If you understand what is happening at the water surface, than it becomes easy to develop ways to achieve what you want, with or without powerheads.
The exchange of gasses at the water surface is pretty much instantaneous and needs little help from us.
What we need to understand is how to maximize this to achieve as high of a rate of gas exchange as possible. not only do we want to gain oxygen from the atmosphere, we also need to release carbon dioxide and other gasses into the atmosphere.
There are three important considerations to meet to achieve the best results;
1: increase overall surface area for gas exchange.
2: do not allow any films or other layers to form on the surface which would impede gas exchange.
3: move the lower layers of water from the bottom of the tank to the top.
1) when we disturb the surface of the water and cause ripples, that increases the overall surface area available for gas exchange. Powerheads are good for this, but the same can be achieved with airstones and the returns from the filters, although not as vigorously.
2) oil slicks or a dust layer will interfere with gas exchange so the surface needs to be agitated to prevent this. Again, any means employed above will also achieve this.
Sadly many HOB
filters that have the spill over type of return do not achieve this very well at all, nor do they disturb the surface enough for added surface area. you get a clean patch right around the filter and that's it.
3) exchange the water layers in the tank. This is probably one of the more important things as water at the lower levels of the tank will quickly become oxygen depleted if the tank has poor or no circulation top to bottom.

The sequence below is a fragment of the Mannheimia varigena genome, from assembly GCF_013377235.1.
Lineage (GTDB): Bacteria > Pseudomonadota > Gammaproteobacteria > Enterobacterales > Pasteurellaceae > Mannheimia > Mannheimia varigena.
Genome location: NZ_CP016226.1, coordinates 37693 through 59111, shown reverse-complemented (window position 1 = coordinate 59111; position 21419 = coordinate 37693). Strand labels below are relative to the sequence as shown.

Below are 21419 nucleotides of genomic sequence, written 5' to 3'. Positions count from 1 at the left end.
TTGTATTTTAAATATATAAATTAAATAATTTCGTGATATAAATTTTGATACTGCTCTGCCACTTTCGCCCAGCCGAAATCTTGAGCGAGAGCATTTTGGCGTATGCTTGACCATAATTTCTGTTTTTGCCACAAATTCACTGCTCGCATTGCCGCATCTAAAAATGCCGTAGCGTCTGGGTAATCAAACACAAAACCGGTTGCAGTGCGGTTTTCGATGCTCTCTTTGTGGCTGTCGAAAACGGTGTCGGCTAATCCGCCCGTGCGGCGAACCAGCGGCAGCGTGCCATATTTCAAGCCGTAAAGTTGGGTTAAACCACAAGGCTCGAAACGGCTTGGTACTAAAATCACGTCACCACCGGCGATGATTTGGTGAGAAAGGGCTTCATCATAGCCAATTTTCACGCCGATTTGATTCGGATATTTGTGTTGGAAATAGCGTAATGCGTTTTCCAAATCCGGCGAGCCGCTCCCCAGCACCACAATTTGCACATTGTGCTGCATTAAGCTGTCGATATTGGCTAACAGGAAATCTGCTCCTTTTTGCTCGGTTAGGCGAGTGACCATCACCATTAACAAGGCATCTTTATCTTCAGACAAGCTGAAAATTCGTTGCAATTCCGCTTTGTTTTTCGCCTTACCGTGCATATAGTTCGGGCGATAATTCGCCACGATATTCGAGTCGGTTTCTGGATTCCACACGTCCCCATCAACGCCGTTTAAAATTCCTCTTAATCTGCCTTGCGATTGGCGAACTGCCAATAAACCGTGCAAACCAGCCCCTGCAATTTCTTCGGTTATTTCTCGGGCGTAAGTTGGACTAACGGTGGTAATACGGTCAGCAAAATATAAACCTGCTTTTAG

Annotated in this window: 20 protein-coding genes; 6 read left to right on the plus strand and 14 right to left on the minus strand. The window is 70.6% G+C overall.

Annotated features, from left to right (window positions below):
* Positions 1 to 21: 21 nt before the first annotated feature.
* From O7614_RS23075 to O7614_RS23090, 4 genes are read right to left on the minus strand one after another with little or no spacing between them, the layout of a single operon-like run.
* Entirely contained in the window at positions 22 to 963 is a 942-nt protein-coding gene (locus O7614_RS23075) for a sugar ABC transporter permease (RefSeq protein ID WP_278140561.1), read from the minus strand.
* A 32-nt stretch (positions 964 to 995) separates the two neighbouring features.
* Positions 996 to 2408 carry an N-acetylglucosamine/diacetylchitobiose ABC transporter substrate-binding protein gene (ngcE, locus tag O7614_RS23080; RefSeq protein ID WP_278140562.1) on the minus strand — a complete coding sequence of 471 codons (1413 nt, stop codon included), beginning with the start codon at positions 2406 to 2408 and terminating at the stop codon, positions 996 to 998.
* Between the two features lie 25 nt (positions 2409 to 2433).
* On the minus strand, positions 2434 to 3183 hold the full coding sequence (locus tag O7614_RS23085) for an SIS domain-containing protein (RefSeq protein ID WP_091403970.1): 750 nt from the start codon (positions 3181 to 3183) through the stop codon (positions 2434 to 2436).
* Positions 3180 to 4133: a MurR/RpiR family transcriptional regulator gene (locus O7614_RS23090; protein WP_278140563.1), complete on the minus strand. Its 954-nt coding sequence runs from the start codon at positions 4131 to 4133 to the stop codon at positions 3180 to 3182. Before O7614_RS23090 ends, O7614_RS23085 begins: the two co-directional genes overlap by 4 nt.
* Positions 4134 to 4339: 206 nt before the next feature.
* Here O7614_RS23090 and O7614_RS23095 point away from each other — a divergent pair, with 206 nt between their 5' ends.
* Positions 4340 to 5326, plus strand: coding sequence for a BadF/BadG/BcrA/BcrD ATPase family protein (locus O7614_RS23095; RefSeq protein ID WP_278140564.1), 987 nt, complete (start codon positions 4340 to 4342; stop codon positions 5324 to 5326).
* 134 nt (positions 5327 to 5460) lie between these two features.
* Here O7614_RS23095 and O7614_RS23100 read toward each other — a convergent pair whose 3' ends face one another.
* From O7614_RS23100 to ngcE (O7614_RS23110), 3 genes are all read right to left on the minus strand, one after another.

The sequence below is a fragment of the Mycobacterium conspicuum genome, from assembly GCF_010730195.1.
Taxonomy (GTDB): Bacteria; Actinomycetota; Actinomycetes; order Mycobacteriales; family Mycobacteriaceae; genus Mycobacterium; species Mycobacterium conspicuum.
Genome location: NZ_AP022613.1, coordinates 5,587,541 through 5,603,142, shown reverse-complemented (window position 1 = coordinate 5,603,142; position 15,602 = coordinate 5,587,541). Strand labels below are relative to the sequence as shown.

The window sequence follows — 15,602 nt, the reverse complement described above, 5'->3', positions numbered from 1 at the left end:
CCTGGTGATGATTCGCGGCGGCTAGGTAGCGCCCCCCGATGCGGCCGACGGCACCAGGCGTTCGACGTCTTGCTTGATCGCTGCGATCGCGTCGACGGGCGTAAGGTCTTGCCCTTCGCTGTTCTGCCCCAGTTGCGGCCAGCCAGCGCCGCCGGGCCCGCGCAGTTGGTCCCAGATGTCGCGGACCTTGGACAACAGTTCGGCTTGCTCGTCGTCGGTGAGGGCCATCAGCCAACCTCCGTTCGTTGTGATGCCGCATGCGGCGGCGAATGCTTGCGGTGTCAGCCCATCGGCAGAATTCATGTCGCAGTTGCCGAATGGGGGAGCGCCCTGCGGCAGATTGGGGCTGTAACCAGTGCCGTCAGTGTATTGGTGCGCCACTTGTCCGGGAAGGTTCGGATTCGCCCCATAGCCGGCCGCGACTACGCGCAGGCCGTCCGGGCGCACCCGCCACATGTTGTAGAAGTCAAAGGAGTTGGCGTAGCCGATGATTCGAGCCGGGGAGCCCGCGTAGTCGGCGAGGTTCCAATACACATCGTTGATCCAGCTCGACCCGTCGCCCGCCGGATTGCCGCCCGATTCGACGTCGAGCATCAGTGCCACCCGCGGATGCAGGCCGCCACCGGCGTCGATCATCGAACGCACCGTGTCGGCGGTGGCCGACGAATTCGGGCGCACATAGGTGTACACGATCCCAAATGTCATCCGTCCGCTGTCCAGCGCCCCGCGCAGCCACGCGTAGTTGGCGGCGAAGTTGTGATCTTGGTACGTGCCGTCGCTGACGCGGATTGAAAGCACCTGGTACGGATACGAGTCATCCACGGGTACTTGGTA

Basic rule of thumb in fish keeping, if you remove the water from the left, return it to the right, if you remove it from the bottom, return it to the top.
One reason I hate most HOB
filters is because they spill the water right back to the intake spout and don't really move it around.
I did a "fix" that, I made an extension for the siphon tube from pvc
and ran it along the bottom and over to the opposite side of the tank so water was being pulled from one side and returned to the other, but I'm getting sidetracked...LOL
Anyway, airstones are without doubt the easiest most reliable means of moving the lower water layer to the top, and it also causes an updraft current that helps keep the substrate clean. The only concern is with salt creep in the brackish tank.
My recommendation is try a small powerhead in the brackish tank and another airstone in the other tank at the opposite side and you should be fine.
Clean surface, good circulation and exchanging the water layers is most important, take care of those three and gas exchange will be fine.